In the immediate aftermath of the March 11 Level 7 earthquake tsunami disaster, the troubled power plants at Fukushima Daiichi released radioactive material that was 15 per cent of that released at Chernobyl (770,000 tera-becquerels), and radioactive fallout of Cesium 137 (half-life 30 years) that is 168.5 times that released by the Hiroshima atomic-bomb.5 Some 600 square kilometres of land (an area ten times that of Manhattan) has Cesium deposit levels equivalent to the uninhabitable land around Chernobyl even 25 years after the accident. There is an additional 700 square kilometres of land with radiation levels that made evacuation mandatory after Chernobyl,6 yet tens of thousands of people, including radiation-susceptible children and pregnant women, remain in the area. What particularly distinguishes Fukushima from Chernobyl is the large amount of radioactive material (3,500 tera-becquerels7) released into the ocean, levels unprecedented among all past nuclear attacks, accidents and tests, raising concern about the effect on marine life and seafood. Tokyo Electric Power Company (TEPCO) and the Japanese government, in explaining the failure to prevent such a disaster insist that the scale of the tsunami was “beyond the scope of the imaginable.” Mounting historical evidence points to the contrary, however: a tsunami of Fukushima scale was indeed to be expected, but government and TEPCO chose to ignore it.8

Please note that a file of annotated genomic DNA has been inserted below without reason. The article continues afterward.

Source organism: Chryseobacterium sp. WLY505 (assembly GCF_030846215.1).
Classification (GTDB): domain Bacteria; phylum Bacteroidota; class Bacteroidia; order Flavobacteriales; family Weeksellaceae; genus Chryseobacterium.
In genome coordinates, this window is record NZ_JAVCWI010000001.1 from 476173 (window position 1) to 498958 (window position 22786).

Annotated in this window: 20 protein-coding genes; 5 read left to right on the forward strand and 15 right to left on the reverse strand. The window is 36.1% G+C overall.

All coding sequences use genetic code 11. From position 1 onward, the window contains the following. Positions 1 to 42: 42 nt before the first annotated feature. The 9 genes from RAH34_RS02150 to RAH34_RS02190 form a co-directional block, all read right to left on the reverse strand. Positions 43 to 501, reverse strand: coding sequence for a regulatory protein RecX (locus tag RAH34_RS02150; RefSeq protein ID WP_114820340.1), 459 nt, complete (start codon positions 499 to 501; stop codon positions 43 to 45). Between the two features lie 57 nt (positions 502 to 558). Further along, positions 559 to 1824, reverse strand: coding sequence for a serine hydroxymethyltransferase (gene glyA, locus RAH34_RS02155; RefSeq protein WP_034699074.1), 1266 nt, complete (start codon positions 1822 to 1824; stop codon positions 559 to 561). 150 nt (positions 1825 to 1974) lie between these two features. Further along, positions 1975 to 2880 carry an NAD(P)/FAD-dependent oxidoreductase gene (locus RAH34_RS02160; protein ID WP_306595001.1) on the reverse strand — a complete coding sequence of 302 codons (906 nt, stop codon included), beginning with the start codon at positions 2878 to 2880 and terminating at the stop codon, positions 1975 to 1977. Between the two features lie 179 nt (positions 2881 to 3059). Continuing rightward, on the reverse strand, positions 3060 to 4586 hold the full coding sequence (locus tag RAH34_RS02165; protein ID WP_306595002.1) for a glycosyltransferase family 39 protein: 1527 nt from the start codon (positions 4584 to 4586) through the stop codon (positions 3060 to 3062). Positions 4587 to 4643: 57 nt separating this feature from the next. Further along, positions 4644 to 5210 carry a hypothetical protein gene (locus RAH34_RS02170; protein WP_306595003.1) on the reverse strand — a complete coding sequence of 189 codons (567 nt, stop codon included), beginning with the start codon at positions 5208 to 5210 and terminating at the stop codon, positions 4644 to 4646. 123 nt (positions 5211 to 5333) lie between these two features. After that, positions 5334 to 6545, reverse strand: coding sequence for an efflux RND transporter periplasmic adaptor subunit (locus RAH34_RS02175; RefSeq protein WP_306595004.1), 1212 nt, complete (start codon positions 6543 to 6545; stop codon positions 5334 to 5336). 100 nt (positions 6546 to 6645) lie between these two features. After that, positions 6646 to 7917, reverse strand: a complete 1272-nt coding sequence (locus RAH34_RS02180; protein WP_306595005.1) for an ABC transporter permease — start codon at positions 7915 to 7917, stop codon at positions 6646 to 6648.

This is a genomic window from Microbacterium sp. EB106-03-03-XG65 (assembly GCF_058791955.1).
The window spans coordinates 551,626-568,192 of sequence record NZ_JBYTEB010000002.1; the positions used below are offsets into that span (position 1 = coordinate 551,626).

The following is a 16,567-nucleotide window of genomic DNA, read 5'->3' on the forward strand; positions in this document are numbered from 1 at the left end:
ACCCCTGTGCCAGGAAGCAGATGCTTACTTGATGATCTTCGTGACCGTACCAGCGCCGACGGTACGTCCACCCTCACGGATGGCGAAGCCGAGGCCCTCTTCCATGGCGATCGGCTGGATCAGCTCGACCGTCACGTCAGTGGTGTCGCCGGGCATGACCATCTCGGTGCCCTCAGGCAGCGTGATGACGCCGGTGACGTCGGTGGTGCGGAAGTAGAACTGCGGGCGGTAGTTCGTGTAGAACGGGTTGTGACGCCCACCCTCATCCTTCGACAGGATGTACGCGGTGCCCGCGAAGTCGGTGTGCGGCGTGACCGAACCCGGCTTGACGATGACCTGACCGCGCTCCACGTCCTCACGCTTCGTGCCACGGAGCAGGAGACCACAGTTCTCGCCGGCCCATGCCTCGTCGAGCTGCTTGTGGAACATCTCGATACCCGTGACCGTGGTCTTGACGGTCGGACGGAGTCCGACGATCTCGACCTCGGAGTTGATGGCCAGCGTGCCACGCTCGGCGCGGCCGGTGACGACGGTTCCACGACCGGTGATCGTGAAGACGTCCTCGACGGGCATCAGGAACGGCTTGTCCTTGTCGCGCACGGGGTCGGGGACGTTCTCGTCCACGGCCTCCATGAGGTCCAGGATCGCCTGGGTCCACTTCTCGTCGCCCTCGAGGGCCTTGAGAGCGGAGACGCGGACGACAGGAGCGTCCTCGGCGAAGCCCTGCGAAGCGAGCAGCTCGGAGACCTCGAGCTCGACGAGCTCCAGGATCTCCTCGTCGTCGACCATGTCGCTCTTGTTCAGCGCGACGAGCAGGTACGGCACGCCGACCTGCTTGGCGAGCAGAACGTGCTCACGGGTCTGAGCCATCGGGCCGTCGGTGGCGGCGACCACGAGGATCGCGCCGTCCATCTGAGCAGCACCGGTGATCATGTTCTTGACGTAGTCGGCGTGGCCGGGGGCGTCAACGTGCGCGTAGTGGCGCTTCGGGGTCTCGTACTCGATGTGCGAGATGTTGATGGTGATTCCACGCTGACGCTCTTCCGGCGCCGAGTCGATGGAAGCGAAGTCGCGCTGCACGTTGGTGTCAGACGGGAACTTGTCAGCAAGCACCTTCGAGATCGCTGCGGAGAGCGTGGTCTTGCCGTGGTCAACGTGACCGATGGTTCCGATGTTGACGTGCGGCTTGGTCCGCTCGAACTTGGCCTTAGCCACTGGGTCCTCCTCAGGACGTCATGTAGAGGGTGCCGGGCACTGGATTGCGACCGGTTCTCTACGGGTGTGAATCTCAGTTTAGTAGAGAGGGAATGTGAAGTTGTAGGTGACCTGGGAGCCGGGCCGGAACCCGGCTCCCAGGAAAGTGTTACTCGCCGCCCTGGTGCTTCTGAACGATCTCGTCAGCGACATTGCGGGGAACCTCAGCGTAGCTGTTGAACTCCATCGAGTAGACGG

Much of the above contamination was unavoidable even after the nuclear meltdown occurred, but the government’s attempts to minimize liability and to prioritize economy over people, supported by industry, exposed people to further, avoidable contamination.9 Sato Eisaku, former Fukushima Governor (1988-2006) reflects on what happened to people who trusted their Government:
People of Namie Town stayed up all night, looking for missing people, but evacuation was ordered, so they went to Tsushima District [to the Northwest]. For three days from then, 6,000 people, one third of the town’s population, drank water, and ate food served there. When we looked at the contamination map released by the government much later, Tsushima was painted blazing red, indicating the highest contamination level. The [Namie] mayor had tears in his eyes as he told me the story.10